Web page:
PARME Compliance Box is available for download or as SaaS. If you choose to host your own PARME instance, there are two primary ways of installing it:

  • Running it in a Docker container, or
  • Running as a setup file

If you are getting started with PARME Compliance Box, we recommend running PARME Compliance Box as a Docker container since Docker contains the external dependencies needed.

For information on how to choose hardware, and how to size your PARME Compliance Box box installation, please contact us.

Hardware Requirements

Hardware requirements depend on – how much data you will be ingesting, and – how many concurrent accesses you will be running

Scaling Your Environment

PARME Compliance was made to scale, and scales very well within the nodes in a cluster. Running a cluster of three or more PARME Compliance nodes provides higher capacity in terms of both ingest and access performance, and also allows high availability by replicating data to more than one node. In fact, replication depends a lot on the database you select as all the data is stored on a SQL database.

If you want to run a clustered node please review Cluster Setup.

Estimating Resources

When you design a PARME database, you may have to estimate how large the database will be when filled with data. Estimating the size of the database can help you determine the hardware configuration you will require to do the following:

  • Achieve the performance required PARME Compliance Box.
  • Guarantee the appropriate physical amount of disk space required to store the data and indexes.

Estimating the size of a database can also help you determine whether the database design needs refining. For example, you may determine that the estimated size of the database is too large to implement in your organization and that more normalization is required. Conversely, the estimated size may be smaller than expected. This would allow you to denormalize the database to improve query performance.

To estimate the size of a database, estimate the size of each data individually (user’s data, user’s activity log, user’s rights) and then add the values obtained. The size of a table depends on whether the table has indexes and, if they do, what type of indexes. In te real world the user’s activity logs are the most data consuming. The consumtion depends also on the number the data sources and the frequency and volume of data they store in PARME Database.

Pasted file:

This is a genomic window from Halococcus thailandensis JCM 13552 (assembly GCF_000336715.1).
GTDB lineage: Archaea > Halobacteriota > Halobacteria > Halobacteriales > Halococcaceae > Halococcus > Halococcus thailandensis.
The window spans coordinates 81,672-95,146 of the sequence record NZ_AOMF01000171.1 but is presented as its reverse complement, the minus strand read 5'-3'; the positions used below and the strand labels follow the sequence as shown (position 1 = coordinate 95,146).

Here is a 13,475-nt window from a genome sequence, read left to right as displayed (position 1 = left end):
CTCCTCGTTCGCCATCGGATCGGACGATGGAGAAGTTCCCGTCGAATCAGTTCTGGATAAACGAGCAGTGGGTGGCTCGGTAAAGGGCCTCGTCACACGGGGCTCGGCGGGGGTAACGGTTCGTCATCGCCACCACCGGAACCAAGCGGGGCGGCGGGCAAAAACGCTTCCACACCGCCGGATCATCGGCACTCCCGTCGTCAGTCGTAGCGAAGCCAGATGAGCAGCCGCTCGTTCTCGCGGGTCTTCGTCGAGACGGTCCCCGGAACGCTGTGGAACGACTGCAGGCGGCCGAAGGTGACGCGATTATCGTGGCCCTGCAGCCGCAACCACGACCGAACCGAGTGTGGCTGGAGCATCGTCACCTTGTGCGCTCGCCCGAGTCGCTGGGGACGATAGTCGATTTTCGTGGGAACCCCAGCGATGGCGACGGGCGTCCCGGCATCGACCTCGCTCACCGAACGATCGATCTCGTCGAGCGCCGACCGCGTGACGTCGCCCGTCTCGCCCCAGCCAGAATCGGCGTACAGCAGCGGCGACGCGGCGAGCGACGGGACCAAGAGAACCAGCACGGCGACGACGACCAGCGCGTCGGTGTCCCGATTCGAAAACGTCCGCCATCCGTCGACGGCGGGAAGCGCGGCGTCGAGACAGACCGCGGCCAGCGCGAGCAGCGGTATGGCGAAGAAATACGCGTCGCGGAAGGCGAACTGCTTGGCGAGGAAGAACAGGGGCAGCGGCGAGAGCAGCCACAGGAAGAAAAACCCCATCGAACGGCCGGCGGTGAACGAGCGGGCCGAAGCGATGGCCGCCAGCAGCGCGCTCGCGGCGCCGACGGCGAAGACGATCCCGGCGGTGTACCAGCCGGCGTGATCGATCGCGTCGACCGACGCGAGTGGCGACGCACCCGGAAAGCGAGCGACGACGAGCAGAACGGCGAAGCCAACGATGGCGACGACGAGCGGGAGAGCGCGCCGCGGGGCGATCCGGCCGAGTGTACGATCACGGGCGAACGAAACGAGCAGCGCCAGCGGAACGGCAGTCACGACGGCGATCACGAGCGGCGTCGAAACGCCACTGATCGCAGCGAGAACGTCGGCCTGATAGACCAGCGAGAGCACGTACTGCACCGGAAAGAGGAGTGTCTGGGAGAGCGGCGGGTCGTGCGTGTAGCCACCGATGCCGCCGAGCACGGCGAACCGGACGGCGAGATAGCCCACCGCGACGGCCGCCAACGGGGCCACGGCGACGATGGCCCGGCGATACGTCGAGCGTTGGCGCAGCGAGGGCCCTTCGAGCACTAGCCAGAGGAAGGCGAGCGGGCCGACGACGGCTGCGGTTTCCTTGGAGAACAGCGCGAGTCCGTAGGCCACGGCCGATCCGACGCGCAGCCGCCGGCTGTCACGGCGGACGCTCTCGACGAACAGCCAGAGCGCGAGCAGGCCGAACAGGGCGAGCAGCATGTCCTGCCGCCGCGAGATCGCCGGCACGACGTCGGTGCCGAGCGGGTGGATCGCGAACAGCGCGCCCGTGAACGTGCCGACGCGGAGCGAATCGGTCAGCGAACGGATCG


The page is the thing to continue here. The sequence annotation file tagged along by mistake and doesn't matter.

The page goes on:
1. Assume user’s data to injest come from PARME Core and 10 other sources and compression is activated for it. Test your database installation; better compression means better performance.
  2. You need to be able to hold 48 hours of compressed data in 80% of your RAM.
  3. You want enough hyper-threads/vCPUs (each giving you 1GB/s search) to be able to search 24 hours of data in less than 10 seconds.
  4. You need disk space to hold your compressed data. Never fill your disk more than 80%.

Example Setup Your machine has 32GB of RAM, 8 hyper-threads (4 cores) and 1TB of storage. Your machine can hold 460GB of ingest data compressed in RAM and process 8GB/s. In this case, it means 10 seconds worth of query time will run through 80GB of data. So this machine fits an 80GB/day ingest, with +5 days’ data available for fast querying. You can store 7.2TB of data before your disk is 80% full, corresponding to 90 days at 80GB/day ingest rate.

This example assumes that all data has the same retention settings. But you can configure PARME Compliance Box to automatically delete some events before others, allowing some data to be kept for several years while other data gets deleted after one week, for example.

For more details, please contact us. We will be very happy to help you in your sizing process.

Configuration Options

Please refer to the administration reference page.

Windows platforms

SQL Database

Please refer to https://docs.microsoft.com/en-us/sql/sql-server/install/hardware-and-software-requirements-for-installing-sql-server-ver15?view=sql-server-ver15

Web Server

Please refer to https://docs.microsoft.com/en-us/iis/get-started/introduction-to-iis/introduction-to-iis-architecture

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